A new report (pdf) released today by Oxford University’s Computational Propaganda Research Project is the most detailed analysis yet of the scope and effect of Russia’s Internet Research Agency (IRA) social media campaign and its impact on America’s elections.
The analysis found that the main goal of the interference was to polarize the American public, in three main ways: by feeding political extremism (particularly for the far right), by spreading incendiary fake news, and by exploiting and exacerbating existing divisions—in particular those of a racial nature.
The IRA’s social media activities campaigned “for African American voters to boycott elections or follow the wrong voting procedures in 2016, and more recently for Mexican American and Hispanic voters to distrust US institutions,” the report found.
African Americans were the majority of users targeted by the IRA (other minorities were engaged significantly only after the election). Of a total of 2,855 ads purchased by the IRA, nearly 1,000—which reached over 13 million users—were about African-American politics or culture. Those messages were much cheaper than ones on other topics, averaging 905 rubles, or $14, per ad, compared with nearly 6,200 rubles, or $93, for ads about conservative politics.
Accounts opened in connection with the website Black Matters (they are now deactivated) helped spread the messages, which misled readers about the voter registration process, encouraged them to boycott the election, and attempted to sow mistrust in established democratic procedures.
While the means may be new, this is actually a tested strategy: Russian agents have been involved in racial relations in the US for decades, both offering legitimate support and exploiting racial tensions to create internal turmoil in the US.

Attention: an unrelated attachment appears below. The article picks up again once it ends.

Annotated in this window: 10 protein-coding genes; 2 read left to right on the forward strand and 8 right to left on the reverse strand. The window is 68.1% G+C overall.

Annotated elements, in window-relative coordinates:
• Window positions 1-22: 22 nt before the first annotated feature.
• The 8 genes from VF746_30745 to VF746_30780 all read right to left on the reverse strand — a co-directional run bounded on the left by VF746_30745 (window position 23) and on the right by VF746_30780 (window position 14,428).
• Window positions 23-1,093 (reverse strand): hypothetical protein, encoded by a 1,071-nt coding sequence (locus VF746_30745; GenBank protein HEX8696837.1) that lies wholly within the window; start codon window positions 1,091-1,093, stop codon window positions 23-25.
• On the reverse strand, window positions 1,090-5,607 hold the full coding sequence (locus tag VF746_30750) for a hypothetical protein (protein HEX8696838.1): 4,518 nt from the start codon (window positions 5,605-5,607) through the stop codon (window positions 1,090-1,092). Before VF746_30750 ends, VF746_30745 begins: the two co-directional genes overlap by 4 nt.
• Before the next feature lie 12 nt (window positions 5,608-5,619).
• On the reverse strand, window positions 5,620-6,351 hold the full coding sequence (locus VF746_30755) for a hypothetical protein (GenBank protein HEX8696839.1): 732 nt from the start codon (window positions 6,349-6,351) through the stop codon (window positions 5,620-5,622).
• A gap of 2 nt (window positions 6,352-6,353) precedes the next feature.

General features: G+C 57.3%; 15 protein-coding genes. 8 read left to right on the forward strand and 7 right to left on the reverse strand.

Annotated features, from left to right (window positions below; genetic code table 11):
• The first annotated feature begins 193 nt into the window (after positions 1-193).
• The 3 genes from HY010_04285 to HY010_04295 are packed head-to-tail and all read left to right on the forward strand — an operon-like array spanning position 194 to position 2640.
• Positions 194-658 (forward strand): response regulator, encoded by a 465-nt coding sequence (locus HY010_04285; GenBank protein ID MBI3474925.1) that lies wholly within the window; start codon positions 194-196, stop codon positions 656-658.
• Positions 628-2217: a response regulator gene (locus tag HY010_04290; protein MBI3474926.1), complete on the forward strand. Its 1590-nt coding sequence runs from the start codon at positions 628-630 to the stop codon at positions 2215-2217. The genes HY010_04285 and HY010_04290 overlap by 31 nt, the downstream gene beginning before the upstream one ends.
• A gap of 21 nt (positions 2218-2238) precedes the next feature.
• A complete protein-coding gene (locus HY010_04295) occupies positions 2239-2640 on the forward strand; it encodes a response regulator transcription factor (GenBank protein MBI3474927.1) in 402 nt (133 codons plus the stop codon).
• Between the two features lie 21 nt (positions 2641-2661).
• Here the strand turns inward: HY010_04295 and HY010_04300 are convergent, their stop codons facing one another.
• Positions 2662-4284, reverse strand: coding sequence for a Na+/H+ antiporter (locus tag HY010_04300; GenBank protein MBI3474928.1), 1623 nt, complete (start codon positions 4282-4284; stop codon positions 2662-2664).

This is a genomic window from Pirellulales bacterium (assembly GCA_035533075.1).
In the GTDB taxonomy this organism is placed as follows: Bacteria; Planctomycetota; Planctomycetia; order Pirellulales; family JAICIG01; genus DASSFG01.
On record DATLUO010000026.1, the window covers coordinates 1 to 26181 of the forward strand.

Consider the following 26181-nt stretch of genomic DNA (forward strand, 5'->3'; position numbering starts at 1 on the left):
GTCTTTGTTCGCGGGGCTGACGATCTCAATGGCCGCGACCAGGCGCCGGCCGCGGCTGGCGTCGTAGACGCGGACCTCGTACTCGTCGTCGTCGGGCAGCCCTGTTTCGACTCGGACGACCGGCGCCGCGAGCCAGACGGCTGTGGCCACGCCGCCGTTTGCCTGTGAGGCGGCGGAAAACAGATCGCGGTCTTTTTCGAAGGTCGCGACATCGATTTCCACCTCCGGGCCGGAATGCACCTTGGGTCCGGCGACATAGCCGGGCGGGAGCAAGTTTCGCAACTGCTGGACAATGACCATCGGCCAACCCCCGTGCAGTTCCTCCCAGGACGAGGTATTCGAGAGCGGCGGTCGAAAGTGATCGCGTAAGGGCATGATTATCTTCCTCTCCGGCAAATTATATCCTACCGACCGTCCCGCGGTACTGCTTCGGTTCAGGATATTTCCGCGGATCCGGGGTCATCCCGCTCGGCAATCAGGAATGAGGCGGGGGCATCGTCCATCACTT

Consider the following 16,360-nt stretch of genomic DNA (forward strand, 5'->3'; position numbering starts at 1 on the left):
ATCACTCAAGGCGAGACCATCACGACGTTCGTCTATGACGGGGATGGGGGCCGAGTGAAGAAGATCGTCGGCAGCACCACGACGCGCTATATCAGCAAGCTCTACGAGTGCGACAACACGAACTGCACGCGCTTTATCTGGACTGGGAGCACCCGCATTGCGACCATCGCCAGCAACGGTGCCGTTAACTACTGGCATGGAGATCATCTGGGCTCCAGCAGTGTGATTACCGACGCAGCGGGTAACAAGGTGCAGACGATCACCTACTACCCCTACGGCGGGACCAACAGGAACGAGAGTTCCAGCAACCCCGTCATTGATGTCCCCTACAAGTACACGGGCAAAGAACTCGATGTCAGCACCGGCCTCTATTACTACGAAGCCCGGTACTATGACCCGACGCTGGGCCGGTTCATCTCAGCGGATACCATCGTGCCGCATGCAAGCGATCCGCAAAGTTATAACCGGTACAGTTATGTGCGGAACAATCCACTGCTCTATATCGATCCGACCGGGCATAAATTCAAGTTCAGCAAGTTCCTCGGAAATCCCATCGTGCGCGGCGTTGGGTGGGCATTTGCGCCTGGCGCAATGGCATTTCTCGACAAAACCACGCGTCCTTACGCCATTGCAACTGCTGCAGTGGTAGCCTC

In 1931, for instance, the American Communist Party, with Russian support, was instrumental in the campaign to free the Scottsboro boys, a group of young black men and black children, age 13 to 20, unjustly accused of rape in Alabama and found guilty by an all-white jury despite the victims’ own admission that they had fabricated the crime.
After the the Комитет государственной безопасности (КГБ, or KGB) was formed in the 1950s, the use of media manipulation against the US became a structured practiced, known as aктивные mероприятия (Aktivnyye Meropriyatiya, or active measures), which former KGB general Oleg Kalugin described as the “heart and soul of Soviet intelligence.”
Active measures included the spreading of conspiracy theories and дезинформа́ция (dezinformatsiya, or the active spreading of disinformation).
A 1963 memo for Dean Rusk, the US secretary of state under president John F. Kennedy, breaks down the extent of Russia’s media campaign against the US, which was specifically focused then on racial tension:
Recurrent themes in the Soviet treatment have been: that racism is inevitable in the capitalist system and can only be eradicated along with capitalism itself; that the federal government is actually supporting the racists by its general inertia and because of unwillingness to antagonize Southern Democrats; that the hypocrisy of the US claims to leadership of the free world is laid bare; that US racism is clearly indicative of its policies towards black people around the world.
The tactics, the memo observes, were meant not just to foster antagonism in the US, but to also distract from the Soviet Union’s own poor record of treatment of minorities.
In the book The Sword and the Shield, intelligence historian Christopher Andrew and former KGB archivist Vasili Mitrokhin note that in 1967, Russian agents worked on conspiracy plots about US president Lyndon Johnson and the civil rights campaign of Martin Luther King Jr., whose work wasn’t good for Russian interests as it specifically sought to not foster violence. After King was assassinated, the KGB fabricated the conspiracy that King’s murder—and Kennedy’s—had been a Central Intelligence Agency (CIA) job.
In the US, Russia’s “active measures” continued on through the 1980s. They included fake Jewish Defense League pamphlets containing racial insults directed to black Americans, as well as fake Ku Klux Klan messages aimed at dissuading black participation in the Olympics. Through the years, Russian fabrications convinced at least some of the US citizenry that the American government was conducting mind-control experiments on them through fluoride, or that AIDS was a man-made virus—created, according to the conspiracy theory, as a tool to commit genocide against black people.